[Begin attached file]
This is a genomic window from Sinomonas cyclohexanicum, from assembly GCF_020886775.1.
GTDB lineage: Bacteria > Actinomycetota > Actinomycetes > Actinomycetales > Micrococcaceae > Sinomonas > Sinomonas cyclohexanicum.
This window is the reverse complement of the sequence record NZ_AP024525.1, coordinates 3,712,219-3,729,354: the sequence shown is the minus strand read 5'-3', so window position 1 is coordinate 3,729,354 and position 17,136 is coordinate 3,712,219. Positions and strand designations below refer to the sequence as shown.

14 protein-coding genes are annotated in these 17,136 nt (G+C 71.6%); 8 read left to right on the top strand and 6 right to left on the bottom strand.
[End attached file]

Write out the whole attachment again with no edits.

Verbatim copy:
This is a genomic window from Sinomonas cyclohexanicum, from assembly GCF_020886775.1.
GTDB lineage: Bacteria > Actinomycetota > Actinomycetes > Actinomycetales > Micrococcaceae > Sinomonas > Sinomonas cyclohexanicum.
This window is the reverse complement of the sequence record NZ_AP024525.1, coordinates 3,712,219-3,729,354: the sequence shown is the minus strand read 5'-3', so window position 1 is coordinate 3,729,354 and position 17,136 is coordinate 3,712,219. Positions and strand designations below refer to the sequence as shown.

14 protein-coding genes are annotated in these 17,136 nt (G+C 71.6%); 8 read left to right on the top strand and 6 right to left on the bottom strand.